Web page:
Tendons form the strong but flexible linkage between the more fleshy muscles and rigid bones. Composed primarily of collagen, the tissue is woven with fibrils, and capable of bending with minimal elongation and no contraction. The overall rope-like structure is then encased in a sheath.
There's a greater risk of injury in a tendon that crosses two or more joints. Tendons that pass over a convex surface--think of the rotator cuff--are also more injury-prone. And tendons exposed to the high strain of repetitive eccentric contractions, as well as tendons involved in locomotion, are also more at risk. The Achilles tendon possesses three out of four of these traits (it doesn't pass over a convex surface).
Not all tendon pain is tendinitis. Many tendon injuries are in fact tendinosis, and an understanding of the distinction can help you to identify one injury or the other and to adopt strategies for properly healing an injury such as Achilles tendinosis.
How Tendons Are Injured
By and large, tendons may be injured in one of three ways: Acute trauma, which is a sudden event that causes serious damage to a previously normal tendon; chronic overuse injury, which amounts to cumulative damage from repetitive, micro-tear-causing stress that compromises the ability of a tendon to withstand tension; and sudden trauma brought on by repetitive overuse, as in an Achilles tendon rupture, which most often shows evidence of lesser injury prior to the rupture.
The most relevant among these for our purposes is tendon injury caused by chronic overuse, which arrives with warning signs that don't accompany acute trauma and serves as a precursor to the third category in any case. Chronic overuse injury is often the result of insufficient rest between workouts.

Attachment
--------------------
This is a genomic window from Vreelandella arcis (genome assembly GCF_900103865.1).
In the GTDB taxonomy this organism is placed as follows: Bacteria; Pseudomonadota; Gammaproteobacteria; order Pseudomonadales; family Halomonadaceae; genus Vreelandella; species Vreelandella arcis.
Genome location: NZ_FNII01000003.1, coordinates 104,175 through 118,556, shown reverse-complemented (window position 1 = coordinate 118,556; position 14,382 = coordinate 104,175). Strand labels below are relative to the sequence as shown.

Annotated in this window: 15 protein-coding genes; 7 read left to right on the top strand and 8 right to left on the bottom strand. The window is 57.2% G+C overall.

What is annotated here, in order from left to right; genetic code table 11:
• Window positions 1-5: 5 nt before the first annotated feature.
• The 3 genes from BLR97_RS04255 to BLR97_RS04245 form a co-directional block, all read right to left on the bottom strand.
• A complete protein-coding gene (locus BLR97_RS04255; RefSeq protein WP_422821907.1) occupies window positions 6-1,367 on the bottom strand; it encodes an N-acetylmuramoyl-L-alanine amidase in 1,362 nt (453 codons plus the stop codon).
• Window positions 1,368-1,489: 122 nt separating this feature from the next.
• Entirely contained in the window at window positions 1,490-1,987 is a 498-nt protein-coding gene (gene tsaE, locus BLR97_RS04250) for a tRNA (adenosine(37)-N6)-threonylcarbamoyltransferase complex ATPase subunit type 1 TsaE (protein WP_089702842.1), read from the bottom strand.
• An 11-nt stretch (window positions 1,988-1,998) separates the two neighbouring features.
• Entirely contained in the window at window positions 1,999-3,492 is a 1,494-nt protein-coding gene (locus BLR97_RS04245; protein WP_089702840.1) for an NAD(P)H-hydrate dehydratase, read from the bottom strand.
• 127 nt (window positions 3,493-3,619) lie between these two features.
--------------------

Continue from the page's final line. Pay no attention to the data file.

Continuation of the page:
When the damage to the tendon is microscopic, akin to the fraying of a rope, the injury will often heal itself. Fibroblast cells already within the tendon possess all the materials necessary to perform repairs and direct the crucial next phase of healing: remodeling. This is the cross-linking of collagen fibers to ensure that the tendon will again withstand the tension imposed on it by repetitive stress. It's this phase that provides the crucial mechanical and structural integrity so that you may later resume training.
When micro-tears and the ensuing repair and remodeling occur, the result is tendinitis. The pain associated with this condition stems from microscopic damage, followed by self-healing.
During this time it's important to protect the tendon not only from sudden, intense forces, but from repetitive, low-demand motions as well. And that can be difficult; it's equally important to avoid complete immobilization. As long as the demands don't overcome the tensile strength of the tendon, increased demand results in increased tendon strength. See Treatment below for more details about the rehabilitation process.
By contrast, tendinosis is the result of failed healing. This condition is familiar to any runner who has experienced an Achilles tendon injury that takes unbearably long to resolve. It's not unheard of for these injuries to never heal normally. In many cases, the cause of this is an insufficient inflammatory response during the early phases of healing.
While the later, remodeling phase occurs internally in the tendon without the aid of the immune system, initially it's important for outside help: Lymphocytes, neutrophils and macrophages rush to the scene to clear out debris and prepare the damaged tissue for bridgework over torn fibers.
When remodeling occurs without this preliminary step, debris remains in the scar tissue, which results in weakened structures. Under an electron microscope these chemical remnants and unconnected collagen strands reveal the lack of proper tendon structure.
This weakened tissue is obviously not desirable in and of itself, but its additional danger is that it places undue demands on the healthier areas of the tendon. The result is a kind of structural virus, with more and more of the tendon becoming compromised.